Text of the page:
For this month’s TBR Challenge, I didn’t even look up the theme until I’d already finished the book I was intending to read and miraculously, it fits! Scout’s Honor is a 2015 Harlequin Superromance in Stephanie Doyle’s Bakers of Baseball series. I think this is actually book two, but I didn’t read book one and even though that couple appears in this book, it works as a stand-alone. Here’s where the funny part comes in. This book has been on my Goodreads “currently reading” shelf almost as long as it has been on my TBR. I started it in December of 2017. I’ll explain why it sat there two-thirds finished for over a year, but first I wanna talk about why it was on my TBR in the first place.
See, Stephanie Doyle also writes as S. Doyle and she self-published a book called The Bad Assassin (now called Lovers to Enemies–yes she took a book with a great title and gave it a worse title–I don’t know I’m not in charge here). After finishing that book, which was oh my word unholy genius in terms of how clever and subversive it was, I took off on an entire backlist glom of her stuff, including the Superromances she wrote for Harlequin. Fortunately, her voice remained intact in this book. Unfortunately, there were aspects of it that didn’t work as well for me.
Doyle is one of those authors who writes incredibly emotionally intense books like Carolyn Crane and Molly O’Keefe. In a book like The Bad Assassin (I refuse to call it that other thing), O’Keefe’s Burn Down the Night or Crane’s Behind the Mask, the emotional intensity comes with a corresponding level of action that can work for me. (Well, Behind the Mask didn’t work great for me but it was objectively a great book. More on that cryptic statement here.) In this book, well, let me give you a quick plot synopsis and then explain where it went awry for me. The hero and heroine both work in baseball. The heroine is part of a baseball dynasty that includes her sister the sports agent and her father the coach of a minor league team. The heroine of this book was close with her dad to the point of worship. And when he sickens and passes away prior to the start of the book, her grief is overwhelming. This is a second chance romance where the hero was her dad’s former assistant coach. He returns to coach the team and because he agreed to check on Scout as part of her dad’s last wishes.
So far, so good. Except that Scout’s grief at her father’s death, crippling depression and anger at everyone around her was just…a lot. It’s entirely reasonable, believable, even admirable. I totally bought why she was having such a strong reaction. But then her job is also at risk because it turns out that being a talent scout in professional sports is not a super easy place to be a woman and a combination of how rough she’s taking her father’s death and sexism added an additional layer of intensity to this already super intense book. The sexism is challenged in the text, but having been through similar experiences myself, it was hard to watch happen. And then there’s the hero, who honestly felt like a little bit of an afterthought in the swirling maelstrom of Scout’s family and work drama. And while I enjoy quite a bit of angst in my romance and I will tolerate an awful lot of melodrama for a truly brilliant book (why I referenced Bad Assassin, Burn Down the Night and Behind the Mask), I have less patience for it in a book where the romance felt a little trite, weak and uninspired.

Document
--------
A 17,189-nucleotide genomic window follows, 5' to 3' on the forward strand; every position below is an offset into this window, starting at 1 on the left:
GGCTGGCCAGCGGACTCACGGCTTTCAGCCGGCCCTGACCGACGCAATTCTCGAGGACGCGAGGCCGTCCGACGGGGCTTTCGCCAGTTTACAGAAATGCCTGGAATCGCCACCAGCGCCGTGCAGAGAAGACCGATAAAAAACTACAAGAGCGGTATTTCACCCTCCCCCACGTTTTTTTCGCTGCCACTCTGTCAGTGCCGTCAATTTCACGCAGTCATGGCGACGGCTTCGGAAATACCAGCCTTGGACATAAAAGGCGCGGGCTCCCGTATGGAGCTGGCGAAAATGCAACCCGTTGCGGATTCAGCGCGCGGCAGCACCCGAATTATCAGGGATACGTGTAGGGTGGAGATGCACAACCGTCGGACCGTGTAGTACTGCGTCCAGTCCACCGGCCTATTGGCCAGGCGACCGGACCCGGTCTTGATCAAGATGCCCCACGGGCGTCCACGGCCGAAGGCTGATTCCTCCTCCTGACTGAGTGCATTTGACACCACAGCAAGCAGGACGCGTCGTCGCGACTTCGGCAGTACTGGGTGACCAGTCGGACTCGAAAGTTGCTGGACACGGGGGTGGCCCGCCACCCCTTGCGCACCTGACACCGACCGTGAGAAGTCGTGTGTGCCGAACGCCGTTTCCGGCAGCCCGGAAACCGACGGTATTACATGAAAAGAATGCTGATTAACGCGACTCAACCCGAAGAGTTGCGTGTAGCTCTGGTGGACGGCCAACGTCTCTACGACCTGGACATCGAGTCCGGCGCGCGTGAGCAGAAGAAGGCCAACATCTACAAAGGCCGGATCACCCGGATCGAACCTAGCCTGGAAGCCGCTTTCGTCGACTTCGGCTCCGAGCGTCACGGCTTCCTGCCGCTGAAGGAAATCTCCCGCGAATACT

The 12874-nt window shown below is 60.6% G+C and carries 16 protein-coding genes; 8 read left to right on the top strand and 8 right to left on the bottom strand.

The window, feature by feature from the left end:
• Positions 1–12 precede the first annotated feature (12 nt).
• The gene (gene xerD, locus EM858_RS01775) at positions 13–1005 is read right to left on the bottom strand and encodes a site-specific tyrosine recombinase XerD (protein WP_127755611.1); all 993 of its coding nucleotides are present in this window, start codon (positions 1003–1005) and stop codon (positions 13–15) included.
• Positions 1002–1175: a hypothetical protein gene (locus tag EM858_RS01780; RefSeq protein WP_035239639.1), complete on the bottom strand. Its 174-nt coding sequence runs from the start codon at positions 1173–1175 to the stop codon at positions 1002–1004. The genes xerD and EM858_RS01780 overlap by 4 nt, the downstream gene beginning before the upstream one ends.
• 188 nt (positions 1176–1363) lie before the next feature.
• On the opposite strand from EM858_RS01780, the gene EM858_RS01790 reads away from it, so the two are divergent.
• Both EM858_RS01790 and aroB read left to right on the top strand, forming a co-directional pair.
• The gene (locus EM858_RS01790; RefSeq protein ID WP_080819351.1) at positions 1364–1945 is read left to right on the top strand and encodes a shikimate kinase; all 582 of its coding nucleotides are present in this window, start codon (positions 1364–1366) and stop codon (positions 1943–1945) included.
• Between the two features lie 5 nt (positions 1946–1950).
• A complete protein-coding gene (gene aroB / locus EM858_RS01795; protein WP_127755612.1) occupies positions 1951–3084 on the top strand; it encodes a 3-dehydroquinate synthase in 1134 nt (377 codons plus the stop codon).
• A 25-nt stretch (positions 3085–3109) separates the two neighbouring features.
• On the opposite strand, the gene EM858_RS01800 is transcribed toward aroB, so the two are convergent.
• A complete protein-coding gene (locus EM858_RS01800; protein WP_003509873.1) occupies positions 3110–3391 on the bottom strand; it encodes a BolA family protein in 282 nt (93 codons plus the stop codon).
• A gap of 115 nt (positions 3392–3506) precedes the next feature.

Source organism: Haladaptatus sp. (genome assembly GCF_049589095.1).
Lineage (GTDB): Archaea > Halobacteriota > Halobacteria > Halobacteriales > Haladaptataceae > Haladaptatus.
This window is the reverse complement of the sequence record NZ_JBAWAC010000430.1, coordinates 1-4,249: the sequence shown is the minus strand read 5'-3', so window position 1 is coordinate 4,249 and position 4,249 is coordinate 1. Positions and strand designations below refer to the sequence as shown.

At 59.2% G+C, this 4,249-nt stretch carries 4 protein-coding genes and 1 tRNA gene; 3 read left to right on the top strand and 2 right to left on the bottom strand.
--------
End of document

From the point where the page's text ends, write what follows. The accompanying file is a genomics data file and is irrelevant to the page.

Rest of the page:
Another thing that didn’t totally work for me and continually robbed the story of narrative momentum if not intensity was the constant flashbacks to Scout’s previous relationship with Jayson. I’m a long-time romance reader. I understand second chance romances and how they function within that trope. The flashbacks did not provide anything I didn’t already know or surmise about the relationship and could have been left out almost entirely except for the Superromance page count. They felt like wasted space.
What carried the book was the heroine (utterly par for the course with Doyle in any of her guises) and the author’s voice. She has a tremendously dry, even macabre, sense of humor which I could just eat with a spoon. For instance:
“I want you to know before you say anything that I would run face-first into a brick wall for you,” he said quietly as her stroked her cheek with his finger.
“Dude, you ran face-first into a brick wall to catch a fly ball. That’s not saying much.”
So yeah her voice is very distinctive and absolutely pitch-perfect for me as a reader. And the heroine is a gem, even in her grief. She eventually punches her sister in the face, then almost hits a cop and gets arrested toward the end of the book. Probably any time a heroine has to be bailed out of jail, that book’s going to get an extra star from me, making this one closer to a four than a three for all its faults.
While Scout’s Honor took me over a year to plow through, I will continue to read Doyle. Practically speaking, she’s been rather hit-and-miss for me, but when she hits, she hits BIG so I’m willing to endure both some mediocrity and some swing-and-a-misses. Either way, I’m vastly relieved to have cleared another book off my TBR, indeed perhaps more precious, a book that had been languishing where it should not have been for a very, very long time. Now to knock out the rest of The Windflower, which has been on my currently reading shelf even longer!